3. An 80 year-old man killed in his own bed in a swat raid where the police were looking for Meth. They didn’t find any and were forced to change their story after bloodstains in the man’s bed indicated that he had been sleeping.  “Put the gun down!” apparently was shouted after the six shots were fired… not before.  What side could the deputy who pulled the trigger have to justify his actions?

Sidenote: Below, courtesy of Cato is a map of many botched Swat Raids. It should trouble you. Their site has the “interactive” map for you to scour through.

Image

I list those three examples specifically because of the perspective on the other end toward what happened.  The perspective of the district attorney and the GBI (George Bureau of Investigation) emphasized by the County Sheriff (Terrell) on the injured Toddler story mentioned above blew my mind.

“I’ve talked to the D.A., I’ve talked to the GBI,” Terrell said. “I’ve given them the whole information and they say there’s nothing else we can do. There’s nothing to investigate, there’s nothing to look at. Given the information given, GBI’s SWAT team would have done the exact same thing – they’d have used the exact same scenario to enter the house.”

As Radley Balko points out in his article on the Washington Post about this story and the SWAT policy for raids:

If your drug cops conduct a raid that ends up putting a child in the hospital with critical burns, and they did nothing that violates your department’s policy, then there’s something wrong with your policy.

However, I’ve seen cops defend this burned toddler pointing to the perspective of the SWAT team, notably at the fore-mentioned PoliceOne facebook page where what I assume is mostly officers exchange stories of “winning”. Note some of these perspectives:

  • “As sad as this is this is not the fault of the Police. The scum bag mother is to blame here.”
  • “WOW, REALLY? I CAN’T BELIEVE THE NUMBER OF “SO CALLED” OFFICERS ON THIS THREAD THAT ARE BLAMING THE POLICE ON THIS ISSUE! DID YOU READ THE ARTICLE?  THIS WAS NOT THE INJURED CHILD’S HOME. THE FAMILY WAS VISITING FROM OUT OF TOWN. THE PROBLEM IS THEY WERE SLEEPING IN A DRUG PUSHER’S HOME!!!!SAD, YES, NO DOUBT ABOUT IT. THE CHILD SUFFERED FOR HIS PARENTS STUPIDITY. DON’T BLAME THE OFFICERS WHEN THE RESPONSIBILITY LIES WITH THE ADULT PARENTS IN THIS SITUATION!” –   (What is this Tumblr with the all caps?)
  •  “They did nothing wrong. Don’t take a infant to a drug house and this would not happen.”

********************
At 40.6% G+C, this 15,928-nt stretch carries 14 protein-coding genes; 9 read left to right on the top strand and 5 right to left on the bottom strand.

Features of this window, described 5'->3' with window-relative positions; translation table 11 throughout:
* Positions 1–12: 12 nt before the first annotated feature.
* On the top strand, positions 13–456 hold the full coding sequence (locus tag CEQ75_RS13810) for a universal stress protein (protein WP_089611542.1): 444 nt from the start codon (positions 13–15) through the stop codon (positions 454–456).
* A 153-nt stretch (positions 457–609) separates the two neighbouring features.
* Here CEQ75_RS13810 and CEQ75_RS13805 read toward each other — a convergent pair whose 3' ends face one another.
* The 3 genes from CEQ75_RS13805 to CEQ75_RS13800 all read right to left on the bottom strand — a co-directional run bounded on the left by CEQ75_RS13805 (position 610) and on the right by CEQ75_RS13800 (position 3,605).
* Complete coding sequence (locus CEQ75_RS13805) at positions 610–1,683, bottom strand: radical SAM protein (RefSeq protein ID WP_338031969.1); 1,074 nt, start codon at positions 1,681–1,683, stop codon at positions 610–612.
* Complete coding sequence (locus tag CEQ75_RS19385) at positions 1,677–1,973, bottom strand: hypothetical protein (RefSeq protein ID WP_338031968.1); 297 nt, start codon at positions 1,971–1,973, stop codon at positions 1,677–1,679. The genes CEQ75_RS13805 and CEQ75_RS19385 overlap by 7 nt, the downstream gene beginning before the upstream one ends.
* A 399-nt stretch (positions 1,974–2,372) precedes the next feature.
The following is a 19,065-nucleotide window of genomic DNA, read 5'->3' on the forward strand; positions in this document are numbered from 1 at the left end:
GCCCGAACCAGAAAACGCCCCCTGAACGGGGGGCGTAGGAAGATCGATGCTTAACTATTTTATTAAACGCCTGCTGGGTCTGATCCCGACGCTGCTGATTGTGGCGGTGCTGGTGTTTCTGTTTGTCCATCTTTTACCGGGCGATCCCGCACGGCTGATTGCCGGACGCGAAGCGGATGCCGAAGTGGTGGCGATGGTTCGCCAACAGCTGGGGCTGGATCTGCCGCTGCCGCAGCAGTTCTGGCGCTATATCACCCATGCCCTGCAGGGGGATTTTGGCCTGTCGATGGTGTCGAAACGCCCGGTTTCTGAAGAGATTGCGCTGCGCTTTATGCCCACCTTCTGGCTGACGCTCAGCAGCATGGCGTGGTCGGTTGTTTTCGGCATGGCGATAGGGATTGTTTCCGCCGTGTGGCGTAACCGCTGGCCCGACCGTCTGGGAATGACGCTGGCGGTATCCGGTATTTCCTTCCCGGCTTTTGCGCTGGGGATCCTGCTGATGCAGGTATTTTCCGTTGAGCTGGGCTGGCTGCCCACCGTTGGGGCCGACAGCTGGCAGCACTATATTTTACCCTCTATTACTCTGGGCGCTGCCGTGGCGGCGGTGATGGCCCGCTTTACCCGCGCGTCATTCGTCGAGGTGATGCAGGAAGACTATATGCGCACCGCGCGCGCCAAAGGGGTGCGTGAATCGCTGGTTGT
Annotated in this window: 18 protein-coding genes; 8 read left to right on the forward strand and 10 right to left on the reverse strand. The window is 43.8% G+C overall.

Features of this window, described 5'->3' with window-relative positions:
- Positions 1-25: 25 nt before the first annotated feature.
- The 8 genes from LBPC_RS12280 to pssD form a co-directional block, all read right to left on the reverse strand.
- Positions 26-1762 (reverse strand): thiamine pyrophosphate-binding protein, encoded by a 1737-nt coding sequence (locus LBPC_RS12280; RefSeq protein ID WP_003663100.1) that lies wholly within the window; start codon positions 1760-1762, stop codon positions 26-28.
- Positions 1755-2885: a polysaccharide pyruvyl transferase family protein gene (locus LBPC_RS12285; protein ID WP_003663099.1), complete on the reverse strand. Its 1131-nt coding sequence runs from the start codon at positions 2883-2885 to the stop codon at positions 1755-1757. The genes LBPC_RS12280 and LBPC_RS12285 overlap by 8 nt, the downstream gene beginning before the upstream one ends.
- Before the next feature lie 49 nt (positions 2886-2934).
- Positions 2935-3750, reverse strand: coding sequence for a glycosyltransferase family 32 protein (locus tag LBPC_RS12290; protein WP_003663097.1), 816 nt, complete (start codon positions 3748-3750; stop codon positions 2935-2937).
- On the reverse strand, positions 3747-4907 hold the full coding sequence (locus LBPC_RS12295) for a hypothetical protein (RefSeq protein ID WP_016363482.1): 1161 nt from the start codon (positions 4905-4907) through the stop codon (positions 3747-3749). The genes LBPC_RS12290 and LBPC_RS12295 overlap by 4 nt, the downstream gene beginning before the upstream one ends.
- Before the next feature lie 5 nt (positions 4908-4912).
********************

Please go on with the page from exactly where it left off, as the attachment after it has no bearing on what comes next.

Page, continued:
• ” Here’s an idea. Don’t sell drugs and cops won’t throw flashbangs into your house.”
  • “Dont commit crimes and things like this wont happen…..yeah blame the police for doing their jobs arresting POS criminals. This is the families fault this baby is injured. NOT the police.”
  • “Meanwhile, keeping a toddler in the home of violent felons, meth labs, dangerous criminals walking in and out on a daily basis high on dope, and complete disregsrd for any care for a toddler is ignored. Charge the parents an extra felony for the innocent childs suffering.”

The Facebook posts to the article go on and on.  What’s fascinating is that the drug fiend they were looking for was the husband’s brother who didn’t even live there, nor was there at the time when the raid occurred.  Essentially, we all better hope that none of our friends or family does, partakes, deals, ect – with or without your knowledge – and come’s back home for Thanksgiving because a SWAT team could bust through the door and toss military grade hardware your way.

What this all boils down to is that no matter who gets hurt, the cops they will justify whatever happens because from their perspective, it appears to be us vs. them; they are first and we are a distant second.  I love my Aunt dearly, but she said something that has disturbed me in conversations over things of this nature, “I will do whatever I need to do get back home safe to my family.”  I understand that, but imagine all the other cops who think like this. I hope I’m not deemed an obstacle to said safety from their perspective.

I don’t have a particular vendetta, even though my aunt believes I do. I have no criminal record, though I am still perturbed at some of the bullshit traffic tickets I’ve gotten. I won’t pretend to say I don’t have a bias, but when I see injustice like this excused it angers me. When a toddler has part of his face burnt off, a hole in his chest, and is in a coma in what is essentially an appeal to “safety” for the SWAT team by flashbanging without knocking or investigating to see if children were present, we have a deep problem.

Seriously. Justify it. I dare you. Look at it from “their perspective” and justify the botched raids and what happened to people like Kelly Thomas.  Even if “use of force” is/was justified, their deaths certainly were not.

We need to be deeply worried about the prevalence of this assumption among Law Enforcement that “resisting” arrest automatically means it’s acceptable to use lethal force to subdue a “suspect.”  I seriously don’t give a fuck if the suspect is resisting or not. It doesn’t mean you need to kill them or use excessive force. 

I strongly suggest LEO’s would be less likely to endorse excessive force of they or their families were subjected to their all too common playbook.

Everyday there is a story of excessive force by the police, brutality, mistaken shootings. We need to address this growing epidemic of state sponsored brutality before we, our families, and are friends become suspects and subject to this treatment.